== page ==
Anyone who has crossed the intersection at 9th Street and Highway 6 will know what a hazard it is. Very few people know how to properly use the intersection and there are regularly accidents there. As a response to this, the City of Golden has decided to make some changes. This led to a meeting on Monday, April 14, 2014. People from all over Golden, but particularly from near 19th Street, gathered at the Fossil Trace Clubhouse to talk about the intersection.
The primary goal of the meeting was to hear what locals felt about the intersection and how it should be changed. This is incredibly useful because it shows that the City of Golden is concerned with what its residents think about any potential building plans. The entire meeting was engineered to try and hear what the people thought. This was done by having large sheets of paper on the walls with various questions on them. Golden residents were given sticky notes that they could write on and then post to the walls. There were other questions that were structured more like a vote and in those cases, residents were given stars to place next to the option that they preferred. There were also representatives scattered through the room, all willing to answer questions and tell you about the City’s plans.
The first sheet of paper asked: List three things about the current intersection that you find the most problematic. The majority of the people who commented on this section discussed the safety issues associated with the intersection. Two of the biggest of these are the blinking yellow traffic lights and the red lights. There is a serious problem with people running red lights when driving down Highway 6. Drivers will simply breeze right through them, seemingly with no care at all. This can be incredibly hazardous and is one of the leading causes of accidents at the intersection. The other big problem is the misunderstandings surrounding yellow flashing lights. No one is quite sure what they mean so they just do whatever they want. Flashing yellow lights mean proceed with caution and they occur when pedestrians have the right of way to cross. This means that when pedestrians are crossing, cars must stop but if there are no pedestrians then they are free to turn. Most people do not understand this so will either drive dangerously close to pedestrians or sometimes yell at pedestrians from their car windows. The dangers posed to pedestrians and bikers where some of the things residents were most concerned about.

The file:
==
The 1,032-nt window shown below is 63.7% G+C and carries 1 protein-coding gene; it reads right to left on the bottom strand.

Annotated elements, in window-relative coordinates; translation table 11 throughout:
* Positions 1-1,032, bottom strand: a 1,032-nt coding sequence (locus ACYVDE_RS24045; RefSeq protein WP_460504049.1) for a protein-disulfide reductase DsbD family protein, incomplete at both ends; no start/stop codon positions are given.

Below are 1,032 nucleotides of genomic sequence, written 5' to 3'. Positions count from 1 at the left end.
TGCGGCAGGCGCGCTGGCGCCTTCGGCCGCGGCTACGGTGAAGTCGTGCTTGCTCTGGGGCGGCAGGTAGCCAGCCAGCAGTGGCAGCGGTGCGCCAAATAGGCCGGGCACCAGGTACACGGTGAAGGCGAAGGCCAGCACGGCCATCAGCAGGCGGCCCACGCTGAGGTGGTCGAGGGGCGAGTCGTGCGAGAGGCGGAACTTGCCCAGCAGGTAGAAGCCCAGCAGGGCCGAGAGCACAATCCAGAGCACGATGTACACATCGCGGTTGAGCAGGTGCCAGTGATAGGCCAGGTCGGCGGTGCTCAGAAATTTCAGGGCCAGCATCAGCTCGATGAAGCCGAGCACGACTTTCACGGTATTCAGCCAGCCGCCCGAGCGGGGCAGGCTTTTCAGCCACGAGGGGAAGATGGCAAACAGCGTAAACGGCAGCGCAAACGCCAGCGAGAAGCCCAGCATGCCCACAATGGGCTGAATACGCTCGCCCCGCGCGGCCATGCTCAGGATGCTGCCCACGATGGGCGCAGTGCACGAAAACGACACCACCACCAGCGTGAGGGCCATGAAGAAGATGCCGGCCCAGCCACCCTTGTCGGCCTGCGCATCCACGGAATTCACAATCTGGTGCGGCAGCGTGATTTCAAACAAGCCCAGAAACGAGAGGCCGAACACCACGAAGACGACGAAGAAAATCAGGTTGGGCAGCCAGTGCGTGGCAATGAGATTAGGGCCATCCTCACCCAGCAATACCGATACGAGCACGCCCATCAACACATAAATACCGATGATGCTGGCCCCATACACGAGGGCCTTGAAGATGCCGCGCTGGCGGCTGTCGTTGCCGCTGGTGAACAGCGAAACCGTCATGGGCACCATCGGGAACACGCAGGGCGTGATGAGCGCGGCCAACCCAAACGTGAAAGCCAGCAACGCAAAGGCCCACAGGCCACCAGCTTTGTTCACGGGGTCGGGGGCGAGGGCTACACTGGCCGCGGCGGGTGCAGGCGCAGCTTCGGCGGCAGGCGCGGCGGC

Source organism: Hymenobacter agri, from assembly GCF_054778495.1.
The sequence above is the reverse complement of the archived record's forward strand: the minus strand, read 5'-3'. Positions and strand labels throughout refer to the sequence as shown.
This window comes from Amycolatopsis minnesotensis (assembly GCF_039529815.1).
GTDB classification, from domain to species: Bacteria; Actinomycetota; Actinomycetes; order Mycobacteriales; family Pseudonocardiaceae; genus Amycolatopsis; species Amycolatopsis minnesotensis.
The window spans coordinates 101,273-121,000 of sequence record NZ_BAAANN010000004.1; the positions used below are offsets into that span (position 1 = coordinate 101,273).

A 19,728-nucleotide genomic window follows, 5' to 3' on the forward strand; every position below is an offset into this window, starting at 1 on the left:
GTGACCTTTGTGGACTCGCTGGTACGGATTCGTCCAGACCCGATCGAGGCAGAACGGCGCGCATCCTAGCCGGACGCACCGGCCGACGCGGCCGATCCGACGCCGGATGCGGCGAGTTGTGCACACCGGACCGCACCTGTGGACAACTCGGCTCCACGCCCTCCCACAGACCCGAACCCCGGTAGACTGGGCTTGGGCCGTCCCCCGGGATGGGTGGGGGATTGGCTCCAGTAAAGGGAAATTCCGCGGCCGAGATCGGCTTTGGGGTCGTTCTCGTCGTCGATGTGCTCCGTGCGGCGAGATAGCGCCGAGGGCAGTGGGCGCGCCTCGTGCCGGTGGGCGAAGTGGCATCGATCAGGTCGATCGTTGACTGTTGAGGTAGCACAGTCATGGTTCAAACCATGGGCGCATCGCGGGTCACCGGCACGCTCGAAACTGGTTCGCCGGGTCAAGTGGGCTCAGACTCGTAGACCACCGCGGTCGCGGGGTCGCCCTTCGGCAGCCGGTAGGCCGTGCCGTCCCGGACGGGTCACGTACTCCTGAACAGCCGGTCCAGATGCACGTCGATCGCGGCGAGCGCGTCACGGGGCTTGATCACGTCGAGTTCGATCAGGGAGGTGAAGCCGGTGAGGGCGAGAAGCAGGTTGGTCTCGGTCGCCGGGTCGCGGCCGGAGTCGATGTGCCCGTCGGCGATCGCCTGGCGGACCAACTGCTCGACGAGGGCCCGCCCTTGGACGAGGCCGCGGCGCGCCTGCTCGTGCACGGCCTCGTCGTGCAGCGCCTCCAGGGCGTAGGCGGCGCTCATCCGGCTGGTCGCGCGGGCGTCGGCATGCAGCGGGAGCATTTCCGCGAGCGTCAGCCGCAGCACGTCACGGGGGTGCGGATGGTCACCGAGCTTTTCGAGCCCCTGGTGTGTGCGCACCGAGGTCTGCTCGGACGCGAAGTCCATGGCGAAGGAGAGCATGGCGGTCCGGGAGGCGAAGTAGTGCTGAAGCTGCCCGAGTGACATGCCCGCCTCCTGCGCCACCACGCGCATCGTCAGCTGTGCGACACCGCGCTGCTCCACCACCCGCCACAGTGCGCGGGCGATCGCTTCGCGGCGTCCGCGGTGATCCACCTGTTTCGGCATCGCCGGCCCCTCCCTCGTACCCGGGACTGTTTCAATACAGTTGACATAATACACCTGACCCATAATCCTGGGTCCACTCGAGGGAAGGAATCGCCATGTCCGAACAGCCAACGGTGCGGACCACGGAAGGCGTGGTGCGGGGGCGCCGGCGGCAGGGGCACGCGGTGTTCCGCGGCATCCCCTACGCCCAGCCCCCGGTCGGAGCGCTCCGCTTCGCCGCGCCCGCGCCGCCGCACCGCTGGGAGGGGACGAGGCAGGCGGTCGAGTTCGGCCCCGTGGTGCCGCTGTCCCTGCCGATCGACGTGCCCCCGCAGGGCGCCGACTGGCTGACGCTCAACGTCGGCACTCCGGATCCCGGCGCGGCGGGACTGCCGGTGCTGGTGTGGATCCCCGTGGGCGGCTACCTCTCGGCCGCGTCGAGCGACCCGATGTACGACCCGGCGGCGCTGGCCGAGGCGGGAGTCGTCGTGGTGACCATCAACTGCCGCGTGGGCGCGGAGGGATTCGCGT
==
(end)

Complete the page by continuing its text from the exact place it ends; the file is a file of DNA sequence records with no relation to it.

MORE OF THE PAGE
Next, they wanted to know what people used the intersection for. The primary responses said that they used it as a means to get to and from work and home but there were also people who said they used it to get to downtown Golden. There were even some other Mines students who showed up and said they use it to get to school, as anyone who lives at Mines Park has to. This is convenient to know which turns are used the most on the intersection but because it was a local Golden meeting, it did not take into account the people that are commuting longer distances and just passing through Golden.